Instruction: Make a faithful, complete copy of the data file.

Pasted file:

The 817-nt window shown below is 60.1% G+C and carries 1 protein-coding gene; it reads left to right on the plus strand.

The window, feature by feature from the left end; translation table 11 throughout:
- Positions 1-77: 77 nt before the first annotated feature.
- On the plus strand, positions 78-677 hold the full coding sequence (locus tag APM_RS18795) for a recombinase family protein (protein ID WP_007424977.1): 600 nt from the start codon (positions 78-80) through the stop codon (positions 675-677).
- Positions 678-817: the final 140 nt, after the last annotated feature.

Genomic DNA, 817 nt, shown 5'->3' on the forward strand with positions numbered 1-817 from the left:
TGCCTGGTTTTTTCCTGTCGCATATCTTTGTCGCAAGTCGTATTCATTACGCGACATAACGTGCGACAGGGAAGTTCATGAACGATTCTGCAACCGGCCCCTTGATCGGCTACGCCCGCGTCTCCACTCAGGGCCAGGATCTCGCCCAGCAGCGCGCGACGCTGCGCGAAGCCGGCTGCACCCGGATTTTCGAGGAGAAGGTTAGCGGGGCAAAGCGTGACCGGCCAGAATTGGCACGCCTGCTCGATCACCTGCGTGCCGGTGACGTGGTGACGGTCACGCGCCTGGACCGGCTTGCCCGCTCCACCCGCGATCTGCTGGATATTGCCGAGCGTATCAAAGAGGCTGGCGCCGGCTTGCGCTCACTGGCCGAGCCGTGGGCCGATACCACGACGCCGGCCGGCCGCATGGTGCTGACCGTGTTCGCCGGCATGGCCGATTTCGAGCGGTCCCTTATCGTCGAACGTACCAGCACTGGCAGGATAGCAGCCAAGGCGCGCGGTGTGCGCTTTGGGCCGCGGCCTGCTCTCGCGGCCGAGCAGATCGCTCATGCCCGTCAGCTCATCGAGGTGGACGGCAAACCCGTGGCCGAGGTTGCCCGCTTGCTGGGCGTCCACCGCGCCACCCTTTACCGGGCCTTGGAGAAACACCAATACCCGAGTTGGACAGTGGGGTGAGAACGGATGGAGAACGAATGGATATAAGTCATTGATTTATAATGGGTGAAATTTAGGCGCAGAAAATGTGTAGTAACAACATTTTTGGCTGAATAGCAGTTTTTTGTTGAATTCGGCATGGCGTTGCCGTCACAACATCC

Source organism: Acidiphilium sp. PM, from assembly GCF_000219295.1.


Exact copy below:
The 817-nt window shown below is 60.1% G+C and carries 1 protein-coding gene; it reads left to right on the plus strand.

The window, feature by feature from the left end; translation table 11 throughout:
- Positions 1-77: 77 nt before the first annotated feature.
- On the plus strand, positions 78-677 hold the full coding sequence (locus tag APM_RS18795) for a recombinase family protein (protein ID WP_007424977.1): 600 nt from the start codon (positions 78-80) through the stop codon (positions 675-677).
- Positions 678-817: the final 140 nt, after the last annotated feature.

Genomic DNA, 817 nt, shown 5'->3' on the forward strand with positions numbered 1-817 from the left:
TGCCTGGTTTTTTCCTGTCGCATATCTTTGTCGCAAGTCGTATTCATTACGCGACATAACGTGCGACAGGGAAGTTCATGAACGATTCTGCAACCGGCCCCTTGATCGGCTACGCCCGCGTCTCCACTCAGGGCCAGGATCTCGCCCAGCAGCGCGCGACGCTGCGCGAAGCCGGCTGCACCCGGATTTTCGAGGAGAAGGTTAGCGGGGCAAAGCGTGACCGGCCAGAATTGGCACGCCTGCTCGATCACCTGCGTGCCGGTGACGTGGTGACGGTCACGCGCCTGGACCGGCTTGCCCGCTCCACCCGCGATCTGCTGGATATTGCCGAGCGTATCAAAGAGGCTGGCGCCGGCTTGCGCTCACTGGCCGAGCCGTGGGCCGATACCACGACGCCGGCCGGCCGCATGGTGCTGACCGTGTTCGCCGGCATGGCCGATTTCGAGCGGTCCCTTATCGTCGAACGTACCAGCACTGGCAGGATAGCAGCCAAGGCGCGCGGTGTGCGCTTTGGGCCGCGGCCTGCTCTCGCGGCCGAGCAGATCGCTCATGCCCGTCAGCTCATCGAGGTGGACGGCAAACCCGTGGCCGAGGTTGCCCGCTTGCTGGGCGTCCACCGCGCCACCCTTTACCGGGCCTTGGAGAAACACCAATACCCGAGTTGGACAGTGGGGTGAGAACGGATGGAGAACGAATGGATATAAGTCATTGATTTATAATGGGTGAAATTTAGGCGCAGAAAATGTGTAGTAACAACATTTTTGGCTGAATAGCAGTTTTTTGTTGAATTCGGCATGGCGTTGCCGTCACAACATCC

Source organism: Acidiphilium sp. PM, from assembly GCF_000219295.1.